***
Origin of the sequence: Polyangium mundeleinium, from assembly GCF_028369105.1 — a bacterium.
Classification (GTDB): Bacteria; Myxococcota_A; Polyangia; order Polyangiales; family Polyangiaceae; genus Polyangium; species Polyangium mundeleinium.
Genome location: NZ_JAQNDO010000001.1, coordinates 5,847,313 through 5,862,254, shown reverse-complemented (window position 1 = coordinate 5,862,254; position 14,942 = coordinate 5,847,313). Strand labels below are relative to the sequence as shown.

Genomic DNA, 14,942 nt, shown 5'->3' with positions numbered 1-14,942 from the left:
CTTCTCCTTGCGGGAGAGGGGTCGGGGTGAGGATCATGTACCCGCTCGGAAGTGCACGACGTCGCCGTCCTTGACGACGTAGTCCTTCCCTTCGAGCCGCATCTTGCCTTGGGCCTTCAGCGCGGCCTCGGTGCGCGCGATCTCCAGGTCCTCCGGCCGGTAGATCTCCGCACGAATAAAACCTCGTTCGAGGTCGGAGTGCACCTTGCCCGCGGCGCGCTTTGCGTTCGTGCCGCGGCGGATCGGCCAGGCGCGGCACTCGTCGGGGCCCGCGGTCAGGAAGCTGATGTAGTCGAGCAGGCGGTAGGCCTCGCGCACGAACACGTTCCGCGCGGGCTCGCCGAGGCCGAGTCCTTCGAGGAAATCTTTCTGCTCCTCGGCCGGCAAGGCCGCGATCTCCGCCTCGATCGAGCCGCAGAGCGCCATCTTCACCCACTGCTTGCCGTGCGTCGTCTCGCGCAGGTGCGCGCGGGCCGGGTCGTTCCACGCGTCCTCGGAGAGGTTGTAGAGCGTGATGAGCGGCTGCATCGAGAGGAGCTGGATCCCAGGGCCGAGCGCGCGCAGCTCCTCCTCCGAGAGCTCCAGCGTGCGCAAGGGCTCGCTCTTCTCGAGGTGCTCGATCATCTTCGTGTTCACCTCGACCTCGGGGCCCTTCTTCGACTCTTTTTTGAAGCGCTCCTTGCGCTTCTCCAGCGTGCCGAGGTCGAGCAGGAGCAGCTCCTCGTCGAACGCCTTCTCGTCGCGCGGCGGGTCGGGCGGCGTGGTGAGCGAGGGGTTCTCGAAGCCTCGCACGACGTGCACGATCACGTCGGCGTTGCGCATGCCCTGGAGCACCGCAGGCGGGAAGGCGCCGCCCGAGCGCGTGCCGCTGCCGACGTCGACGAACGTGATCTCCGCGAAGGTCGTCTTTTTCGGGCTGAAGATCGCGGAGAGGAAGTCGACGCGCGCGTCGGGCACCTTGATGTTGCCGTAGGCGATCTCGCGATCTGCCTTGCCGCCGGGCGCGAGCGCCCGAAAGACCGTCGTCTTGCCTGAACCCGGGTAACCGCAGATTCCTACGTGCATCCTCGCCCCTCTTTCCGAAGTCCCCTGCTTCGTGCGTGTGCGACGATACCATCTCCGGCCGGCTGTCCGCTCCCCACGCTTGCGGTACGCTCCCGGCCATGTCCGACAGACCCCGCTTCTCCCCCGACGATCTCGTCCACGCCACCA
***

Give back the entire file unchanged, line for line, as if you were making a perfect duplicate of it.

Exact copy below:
Origin of the sequence: Polyangium mundeleinium, from assembly GCF_028369105.1 — a bacterium.
Classification (GTDB): Bacteria; Myxococcota_A; Polyangia; order Polyangiales; family Polyangiaceae; genus Polyangium; species Polyangium mundeleinium.
Genome location: NZ_JAQNDO010000001.1, coordinates 5,847,313 through 5,862,254, shown reverse-complemented (window position 1 = coordinate 5,862,254; position 14,942 = coordinate 5,847,313). Strand labels below are relative to the sequence as shown.

Genomic DNA, 14,942 nt, shown 5'->3' with positions numbered 1-14,942 from the left:
CTTCTCCTTGCGGGAGAGGGGTCGGGGTGAGGATCATGTACCCGCTCGGAAGTGCACGACGTCGCCGTCCTTGACGACGTAGTCCTTCCCTTCGAGCCGCATCTTGCCTTGGGCCTTCAGCGCGGCCTCGGTGCGCGCGATCTCCAGGTCCTCCGGCCGGTAGATCTCCGCACGAATAAAACCTCGTTCGAGGTCGGAGTGCACCTTGCCCGCGGCGCGCTTTGCGTTCGTGCCGCGGCGGATCGGCCAGGCGCGGCACTCGTCGGGGCCCGCGGTCAGGAAGCTGATGTAGTCGAGCAGGCGGTAGGCCTCGCGCACGAACACGTTCCGCGCGGGCTCGCCGAGGCCGAGTCCTTCGAGGAAATCTTTCTGCTCCTCGGCCGGCAAGGCCGCGATCTCCGCCTCGATCGAGCCGCAGAGCGCCATCTTCACCCACTGCTTGCCGTGCGTCGTCTCGCGCAGGTGCGCGCGGGCCGGGTCGTTCCACGCGTCCTCGGAGAGGTTGTAGAGCGTGATGAGCGGCTGCATCGAGAGGAGCTGGATCCCAGGGCCGAGCGCGCGCAGCTCCTCCTCCGAGAGCTCCAGCGTGCGCAAGGGCTCGCTCTTCTCGAGGTGCTCGATCATCTTCGTGTTCACCTCGACCTCGGGGCCCTTCTTCGACTCTTTTTTGAAGCGCTCCTTGCGCTTCTCCAGCGTGCCGAGGTCGAGCAGGAGCAGCTCCTCGTCGAACGCCTTCTCGTCGCGCGGCGGGTCGGGCGGCGTGGTGAGCGAGGGGTTCTCGAAGCCTCGCACGACGTGCACGATCACGTCGGCGTTGCGCATGCCCTGGAGCACCGCAGGCGGGAAGGCGCCGCCCGAGCGCGTGCCGCTGCCGACGTCGACGAACGTGATCTCCGCGAAGGTCGTCTTTTTCGGGCTGAAGATCGCGGAGAGGAAGTCGACGCGCGCGTCGGGCACCTTGATGTTGCCGTAGGCGATCTCGCGATCTGCCTTGCCGCCGGGCGCGAGCGCCCGAAAGACCGTCGTCTTGCCTGAACCCGGGTAACCGCAGATTCCTACGTGCATCCTCGCCCCTCTTTCCGAAGTCCCCTGCTTCGTGCGTGTGCGACGATACCATCTCCGGCCGGCTGTCCGCTCCCCACGCTTGCGGTACGCTCCCGGCCATGTCCGACAGACCCCGCTTCTCCCCCGACGATCTCGTCCACGCCACCA